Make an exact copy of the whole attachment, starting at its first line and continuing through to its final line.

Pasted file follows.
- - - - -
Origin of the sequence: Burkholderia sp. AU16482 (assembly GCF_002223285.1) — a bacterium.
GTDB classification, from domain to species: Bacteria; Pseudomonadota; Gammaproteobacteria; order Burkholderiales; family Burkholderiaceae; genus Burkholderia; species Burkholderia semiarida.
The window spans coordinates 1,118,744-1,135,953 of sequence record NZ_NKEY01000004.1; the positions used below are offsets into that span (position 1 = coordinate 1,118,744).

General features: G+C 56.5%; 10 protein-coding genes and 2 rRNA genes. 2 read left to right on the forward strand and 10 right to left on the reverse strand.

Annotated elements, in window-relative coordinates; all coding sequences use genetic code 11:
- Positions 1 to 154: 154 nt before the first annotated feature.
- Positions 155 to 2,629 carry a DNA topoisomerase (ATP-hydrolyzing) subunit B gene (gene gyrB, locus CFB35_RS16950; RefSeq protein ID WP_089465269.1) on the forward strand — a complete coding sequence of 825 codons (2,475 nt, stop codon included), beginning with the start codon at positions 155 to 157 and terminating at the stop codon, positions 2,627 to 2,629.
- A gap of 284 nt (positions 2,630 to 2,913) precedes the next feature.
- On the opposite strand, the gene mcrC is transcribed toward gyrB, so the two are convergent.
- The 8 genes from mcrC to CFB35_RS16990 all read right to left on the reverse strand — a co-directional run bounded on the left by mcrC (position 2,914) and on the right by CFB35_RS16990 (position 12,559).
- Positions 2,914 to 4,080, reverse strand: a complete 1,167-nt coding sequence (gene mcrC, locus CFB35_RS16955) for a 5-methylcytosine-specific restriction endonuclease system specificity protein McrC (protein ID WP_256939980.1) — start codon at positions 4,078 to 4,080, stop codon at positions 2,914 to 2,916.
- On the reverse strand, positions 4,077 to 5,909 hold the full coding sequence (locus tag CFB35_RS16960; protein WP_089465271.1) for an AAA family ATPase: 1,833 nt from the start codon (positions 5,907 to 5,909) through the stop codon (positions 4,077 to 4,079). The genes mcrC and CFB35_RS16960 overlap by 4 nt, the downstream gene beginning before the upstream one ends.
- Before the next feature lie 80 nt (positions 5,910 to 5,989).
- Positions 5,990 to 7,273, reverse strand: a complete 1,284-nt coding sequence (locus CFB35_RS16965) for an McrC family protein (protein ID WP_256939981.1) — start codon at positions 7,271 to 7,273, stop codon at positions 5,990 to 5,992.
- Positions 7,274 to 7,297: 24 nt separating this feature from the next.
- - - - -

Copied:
Origin of the sequence: Burkholderia sp. AU16482 (assembly GCF_002223285.1) — a bacterium.
GTDB classification, from domain to species: Bacteria; Pseudomonadota; Gammaproteobacteria; order Burkholderiales; family Burkholderiaceae; genus Burkholderia; species Burkholderia semiarida.
The window spans coordinates 1,118,744-1,135,953 of sequence record NZ_NKEY01000004.1; the positions used below are offsets into that span (position 1 = coordinate 1,118,744).

General features: G+C 56.5%; 10 protein-coding genes and 2 rRNA genes. 2 read left to right on the forward strand and 10 right to left on the reverse strand.

Annotated elements, in window-relative coordinates; all coding sequences use genetic code 11:
- Positions 1 to 154: 154 nt before the first annotated feature.
- Positions 155 to 2,629 carry a DNA topoisomerase (ATP-hydrolyzing) subunit B gene (gene gyrB, locus CFB35_RS16950; RefSeq protein ID WP_089465269.1) on the forward strand — a complete coding sequence of 825 codons (2,475 nt, stop codon included), beginning with the start codon at positions 155 to 157 and terminating at the stop codon, positions 2,627 to 2,629.
- A gap of 284 nt (positions 2,630 to 2,913) precedes the next feature.
- On the opposite strand, the gene mcrC is transcribed toward gyrB, so the two are convergent.
- The 8 genes from mcrC to CFB35_RS16990 all read right to left on the reverse strand — a co-directional run bounded on the left by mcrC (position 2,914) and on the right by CFB35_RS16990 (position 12,559).
- Positions 2,914 to 4,080, reverse strand: a complete 1,167-nt coding sequence (gene mcrC, locus CFB35_RS16955) for a 5-methylcytosine-specific restriction endonuclease system specificity protein McrC (protein ID WP_256939980.1) — start codon at positions 4,078 to 4,080, stop codon at positions 2,914 to 2,916.
- On the reverse strand, positions 4,077 to 5,909 hold the full coding sequence (locus tag CFB35_RS16960; protein WP_089465271.1) for an AAA family ATPase: 1,833 nt from the start codon (positions 5,907 to 5,909) through the stop codon (positions 4,077 to 4,079). The genes mcrC and CFB35_RS16960 overlap by 4 nt, the downstream gene beginning before the upstream one ends.
- Before the next feature lie 80 nt (positions 5,910 to 5,989).
- Positions 5,990 to 7,273, reverse strand: a complete 1,284-nt coding sequence (locus CFB35_RS16965) for an McrC family protein (protein ID WP_256939981.1) — start codon at positions 7,271 to 7,273, stop codon at positions 5,990 to 5,992.
- Positions 7,274 to 7,297: 24 nt separating this feature from the next.